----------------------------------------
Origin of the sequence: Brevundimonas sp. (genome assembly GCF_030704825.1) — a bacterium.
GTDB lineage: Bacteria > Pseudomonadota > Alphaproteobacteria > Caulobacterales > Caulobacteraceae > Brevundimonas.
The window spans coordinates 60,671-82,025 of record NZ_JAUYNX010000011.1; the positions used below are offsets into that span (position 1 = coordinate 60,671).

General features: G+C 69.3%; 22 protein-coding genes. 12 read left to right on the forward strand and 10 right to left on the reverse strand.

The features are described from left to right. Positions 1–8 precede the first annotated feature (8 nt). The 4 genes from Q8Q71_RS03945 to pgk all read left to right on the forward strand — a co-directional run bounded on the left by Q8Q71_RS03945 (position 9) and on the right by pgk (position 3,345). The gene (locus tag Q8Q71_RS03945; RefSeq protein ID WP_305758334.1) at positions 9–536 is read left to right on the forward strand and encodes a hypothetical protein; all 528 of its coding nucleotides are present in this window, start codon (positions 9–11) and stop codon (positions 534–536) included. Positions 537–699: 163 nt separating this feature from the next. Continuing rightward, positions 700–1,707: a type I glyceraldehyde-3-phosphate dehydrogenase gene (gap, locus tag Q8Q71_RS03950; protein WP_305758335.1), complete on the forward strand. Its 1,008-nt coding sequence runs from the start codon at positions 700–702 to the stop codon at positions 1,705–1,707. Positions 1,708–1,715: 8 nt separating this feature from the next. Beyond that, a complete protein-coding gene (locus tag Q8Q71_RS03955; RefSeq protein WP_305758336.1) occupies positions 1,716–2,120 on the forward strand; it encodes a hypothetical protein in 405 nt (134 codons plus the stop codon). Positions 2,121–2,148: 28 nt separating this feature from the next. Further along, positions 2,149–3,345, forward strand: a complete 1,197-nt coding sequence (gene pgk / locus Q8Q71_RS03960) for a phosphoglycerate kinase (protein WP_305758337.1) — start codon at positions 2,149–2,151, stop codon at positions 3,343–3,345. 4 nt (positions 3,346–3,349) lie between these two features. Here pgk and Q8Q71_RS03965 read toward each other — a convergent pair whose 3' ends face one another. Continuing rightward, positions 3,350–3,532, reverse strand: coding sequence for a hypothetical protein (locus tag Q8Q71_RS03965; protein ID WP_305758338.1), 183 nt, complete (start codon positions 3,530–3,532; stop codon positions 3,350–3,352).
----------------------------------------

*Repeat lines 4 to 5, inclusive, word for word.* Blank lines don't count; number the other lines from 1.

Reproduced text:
General features: G+C 69.3%; 22 protein-coding genes. 12 read left to right on the forward strand and 10 right to left on the reverse strand.

The features are described from left to right. Positions 1–8 precede the first annotated feature (8 nt). The 4 genes from Q8Q71_RS03945 to pgk all read left to right on the forward strand — a co-directional run bounded on the left by Q8Q71_RS03945 (position 9) and on the right by pgk (position 3,345). The gene (locus tag Q8Q71_RS03945; RefSeq protein ID WP_305758334.1) at positions 9–536 is read left to right on the forward strand and encodes a hypothetical protein; all 528 of its coding nucleotides are present in this window, start codon (positions 9–11) and stop codon (positions 534–536) included. Positions 537–699: 163 nt separating this feature from the next. Continuing rightward, positions 700–1,707: a type I glyceraldehyde-3-phosphate dehydrogenase gene (gap, locus tag Q8Q71_RS03950; protein WP_305758335.1), complete on the forward strand. Its 1,008-nt coding sequence runs from the start codon at positions 700–702 to the stop codon at positions 1,705–1,707. Positions 1,708–1,715: 8 nt separating this feature from the next. Beyond that, a complete protein-coding gene (locus tag Q8Q71_RS03955; RefSeq protein WP_305758336.1) occupies positions 1,716–2,120 on the forward strand; it encodes a hypothetical protein in 405 nt (134 codons plus the stop codon). Positions 2,121–2,148: 28 nt separating this feature from the next. Further along, positions 2,149–3,345, forward strand: a complete 1,197-nt coding sequence (gene pgk / locus Q8Q71_RS03960) for a phosphoglycerate kinase (protein WP_305758337.1) — start codon at positions 2,149–2,151, stop codon at positions 3,343–3,345. 4 nt (positions 3,346–3,349) lie between these two features. Here pgk and Q8Q71_RS03965 read toward each other — a convergent pair whose 3' ends face one another. Continuing rightward, positions 3,350–3,532, reverse strand: coding sequence for a hypothetical protein (locus tag Q8Q71_RS03965; protein ID WP_305758338.1), 183 nt, complete (start codon positions 3,530–3,532; stop codon positions 3,350–3,352).